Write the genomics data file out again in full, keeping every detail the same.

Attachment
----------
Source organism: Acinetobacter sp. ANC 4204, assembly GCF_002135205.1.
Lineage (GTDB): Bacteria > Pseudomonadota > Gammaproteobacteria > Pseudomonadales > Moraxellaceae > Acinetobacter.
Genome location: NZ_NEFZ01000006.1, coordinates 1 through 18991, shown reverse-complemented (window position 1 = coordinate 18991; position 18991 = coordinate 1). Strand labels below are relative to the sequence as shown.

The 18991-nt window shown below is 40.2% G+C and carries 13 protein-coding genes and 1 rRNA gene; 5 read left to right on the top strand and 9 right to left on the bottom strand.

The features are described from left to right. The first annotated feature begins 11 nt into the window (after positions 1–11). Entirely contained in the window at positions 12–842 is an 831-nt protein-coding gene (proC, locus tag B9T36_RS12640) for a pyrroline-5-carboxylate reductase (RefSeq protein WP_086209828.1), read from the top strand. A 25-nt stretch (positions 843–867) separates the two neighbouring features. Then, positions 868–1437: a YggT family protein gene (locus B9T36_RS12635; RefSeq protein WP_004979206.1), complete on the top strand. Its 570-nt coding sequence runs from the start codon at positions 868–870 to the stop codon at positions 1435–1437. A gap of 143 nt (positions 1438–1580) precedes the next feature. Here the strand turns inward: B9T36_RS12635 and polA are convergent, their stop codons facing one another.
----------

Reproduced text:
Source organism: Acinetobacter sp. ANC 4204, assembly GCF_002135205.1.
Lineage (GTDB): Bacteria > Pseudomonadota > Gammaproteobacteria > Pseudomonadales > Moraxellaceae > Acinetobacter.
Genome location: NZ_NEFZ01000006.1, coordinates 1 through 18991, shown reverse-complemented (window position 1 = coordinate 18991; position 18991 = coordinate 1). Strand labels below are relative to the sequence as shown.

The 18991-nt window shown below is 40.2% G+C and carries 13 protein-coding genes and 1 rRNA gene; 5 read left to right on the top strand and 9 right to left on the bottom strand.

The features are described from left to right. The first annotated feature begins 11 nt into the window (after positions 1–11). Entirely contained in the window at positions 12–842 is an 831-nt protein-coding gene (proC, locus tag B9T36_RS12640) for a pyrroline-5-carboxylate reductase (RefSeq protein WP_086209828.1), read from the top strand. A 25-nt stretch (positions 843–867) separates the two neighbouring features. Then, positions 868–1437: a YggT family protein gene (locus B9T36_RS12635; RefSeq protein WP_004979206.1), complete on the top strand. Its 570-nt coding sequence runs from the start codon at positions 868–870 to the stop codon at positions 1435–1437. A gap of 143 nt (positions 1438–1580) precedes the next feature. Here the strand turns inward: B9T36_RS12635 and polA are convergent, their stop codons facing one another.